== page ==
Employee benefit brokers should make the commitment to themselves to treat learning about HR technology the same way they’d dive into educating themselves on a new line of insurance coverage, a panel of experts said last week at EBA’s Workplace Benefits Summit.
The benefits industry is undergoing a technology revolution, with the field set for exponential growth starting now, explained Mike Smith, director of exchange solutions at the world's largest privately owned, independent insurance brokerage firm Lockton, in Boston.
Speaking at the conference in Boca Raton, Fla., Smith explained that for many years there was no disruption or growth. But not now. “Artificial intelligence, machine learning, robotics,” he said, “[a broker] can see [new technology] as disruptive stress or … an opportunity.”
“A benefits professional [needs to] better understand the macro environment they are going through and we [advisers] have a tremendous opportunity to help our clients understand the technology,” he added.
Three types of tech advisers
Right now, not all brokers are ready for this disruption. Utilizing research from a survey that is yet to be released from Maestro Health and EBA’s parent company, SourceMedia, brokers were grouped into three main categories, explained Carrie Marquardt, senior director, channel development at HR tech provider Maestro in Chicago:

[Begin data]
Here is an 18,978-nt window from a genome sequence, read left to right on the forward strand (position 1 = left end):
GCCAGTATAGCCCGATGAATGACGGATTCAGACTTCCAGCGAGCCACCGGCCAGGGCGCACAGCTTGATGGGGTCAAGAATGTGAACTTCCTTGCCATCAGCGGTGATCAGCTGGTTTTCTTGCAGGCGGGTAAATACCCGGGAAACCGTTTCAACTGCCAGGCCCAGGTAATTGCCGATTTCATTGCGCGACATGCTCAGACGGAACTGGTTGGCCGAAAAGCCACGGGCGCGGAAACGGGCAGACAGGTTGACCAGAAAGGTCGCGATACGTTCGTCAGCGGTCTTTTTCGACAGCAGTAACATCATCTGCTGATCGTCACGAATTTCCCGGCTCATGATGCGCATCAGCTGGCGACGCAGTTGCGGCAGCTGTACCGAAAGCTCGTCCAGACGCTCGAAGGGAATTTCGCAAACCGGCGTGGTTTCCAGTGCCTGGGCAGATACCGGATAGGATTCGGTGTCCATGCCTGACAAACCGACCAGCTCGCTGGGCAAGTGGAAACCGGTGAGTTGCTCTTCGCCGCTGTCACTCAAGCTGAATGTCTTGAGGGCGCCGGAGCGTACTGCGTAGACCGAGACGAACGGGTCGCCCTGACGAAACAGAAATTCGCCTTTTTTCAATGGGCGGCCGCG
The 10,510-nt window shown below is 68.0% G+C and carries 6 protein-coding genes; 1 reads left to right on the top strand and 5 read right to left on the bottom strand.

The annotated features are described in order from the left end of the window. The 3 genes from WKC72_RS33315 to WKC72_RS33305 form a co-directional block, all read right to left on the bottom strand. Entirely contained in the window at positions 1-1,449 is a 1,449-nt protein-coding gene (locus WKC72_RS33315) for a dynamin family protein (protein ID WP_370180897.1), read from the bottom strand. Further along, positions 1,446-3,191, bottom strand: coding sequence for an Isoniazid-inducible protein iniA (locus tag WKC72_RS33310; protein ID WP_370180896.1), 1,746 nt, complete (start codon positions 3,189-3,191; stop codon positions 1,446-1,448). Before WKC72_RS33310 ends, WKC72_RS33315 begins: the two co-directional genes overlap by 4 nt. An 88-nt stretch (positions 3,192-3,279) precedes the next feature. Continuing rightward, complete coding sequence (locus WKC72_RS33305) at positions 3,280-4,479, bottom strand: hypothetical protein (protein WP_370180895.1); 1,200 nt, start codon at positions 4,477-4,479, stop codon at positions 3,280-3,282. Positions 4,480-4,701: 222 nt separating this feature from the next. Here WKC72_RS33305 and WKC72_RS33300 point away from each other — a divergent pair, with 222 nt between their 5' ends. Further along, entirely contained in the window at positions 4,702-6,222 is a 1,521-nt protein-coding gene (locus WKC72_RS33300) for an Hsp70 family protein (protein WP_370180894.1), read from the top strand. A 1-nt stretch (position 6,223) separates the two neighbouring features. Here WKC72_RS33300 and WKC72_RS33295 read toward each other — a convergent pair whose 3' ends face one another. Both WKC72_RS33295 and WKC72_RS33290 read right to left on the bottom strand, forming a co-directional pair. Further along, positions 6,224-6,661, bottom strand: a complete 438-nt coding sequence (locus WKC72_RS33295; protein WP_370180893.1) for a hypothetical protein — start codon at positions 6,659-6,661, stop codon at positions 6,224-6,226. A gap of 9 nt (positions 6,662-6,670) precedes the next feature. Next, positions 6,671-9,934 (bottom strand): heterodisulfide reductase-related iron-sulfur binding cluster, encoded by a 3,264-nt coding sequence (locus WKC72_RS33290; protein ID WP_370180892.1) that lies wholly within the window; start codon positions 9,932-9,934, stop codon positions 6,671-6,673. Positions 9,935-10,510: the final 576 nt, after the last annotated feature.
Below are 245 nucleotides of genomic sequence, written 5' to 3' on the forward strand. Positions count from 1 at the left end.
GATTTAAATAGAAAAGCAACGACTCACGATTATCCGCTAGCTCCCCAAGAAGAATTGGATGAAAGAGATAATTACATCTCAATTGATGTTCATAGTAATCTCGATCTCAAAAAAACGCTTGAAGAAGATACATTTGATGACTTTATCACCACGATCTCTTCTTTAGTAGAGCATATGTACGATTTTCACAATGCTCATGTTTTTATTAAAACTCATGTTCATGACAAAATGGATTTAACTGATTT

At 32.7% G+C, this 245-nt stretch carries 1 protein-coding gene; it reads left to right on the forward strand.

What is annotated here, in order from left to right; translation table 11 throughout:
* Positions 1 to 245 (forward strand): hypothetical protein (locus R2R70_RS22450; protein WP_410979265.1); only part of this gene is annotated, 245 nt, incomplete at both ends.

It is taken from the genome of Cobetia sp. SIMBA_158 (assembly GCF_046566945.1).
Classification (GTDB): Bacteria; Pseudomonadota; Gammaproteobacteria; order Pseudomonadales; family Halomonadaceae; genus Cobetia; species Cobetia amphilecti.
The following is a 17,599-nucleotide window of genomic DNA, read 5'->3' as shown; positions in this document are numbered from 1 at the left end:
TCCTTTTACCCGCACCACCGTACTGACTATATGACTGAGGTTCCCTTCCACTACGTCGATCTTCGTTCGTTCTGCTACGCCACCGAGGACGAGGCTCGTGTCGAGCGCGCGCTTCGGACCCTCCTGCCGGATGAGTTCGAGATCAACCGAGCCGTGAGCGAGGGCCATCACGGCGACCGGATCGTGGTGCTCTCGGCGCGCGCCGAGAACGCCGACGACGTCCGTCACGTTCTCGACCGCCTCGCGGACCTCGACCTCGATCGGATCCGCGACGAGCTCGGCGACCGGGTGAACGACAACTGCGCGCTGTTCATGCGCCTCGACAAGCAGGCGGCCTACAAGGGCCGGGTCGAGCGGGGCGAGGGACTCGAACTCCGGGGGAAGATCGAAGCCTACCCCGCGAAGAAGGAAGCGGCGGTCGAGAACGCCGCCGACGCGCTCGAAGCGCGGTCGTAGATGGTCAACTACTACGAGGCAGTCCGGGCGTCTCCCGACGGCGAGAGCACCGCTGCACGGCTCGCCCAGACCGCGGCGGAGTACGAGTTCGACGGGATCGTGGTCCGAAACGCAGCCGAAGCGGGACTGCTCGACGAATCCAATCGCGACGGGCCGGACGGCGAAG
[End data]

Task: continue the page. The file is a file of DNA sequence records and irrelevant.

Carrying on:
1) Analog consultants are those brokers who are less comfortable around technology and not highly informed. They often have a long-standing book of business and long-term clients. This represented 25% of surveyed brokers.
2) Receptive next generation brokers are opportunistic around technology but not informed or up to speed about the various types of HR technology and providers. This group also represented 25% of surveyed brokers.
3) Automation leaders represented half of those surveyed and believe technology is critical to their success. They know if they don’t help or advice clients with their technology needs, someone else will, Marquardt said.
Employers who are not up to speed themselves are looking to their broker for help and will go someone else if they can’t get that help, Smith said. “It’s a massively confusing market,” he added.
That confusion comes mainly as a result of all the new players. Chicago-based HR tech consultancy Gruppo Marcucci, now part of Arthur J. Gallagher & Co., estimates $25 billion has been invested in HR technology over the past five years.
Smith adds that in the year 2000 to start a tech company someone had to invest $5 million of seed money in technology alone, money invested before any code was written or any product was sold. In 2007, that cost was $50,000 and today it is about $5,000 because of open source technologies.
“If you are not talking to clients about taking advantage of some of these new technologies, somebody else is,” he said. “You have an opportunity and almost an obligation to help clients with that opportunity.”
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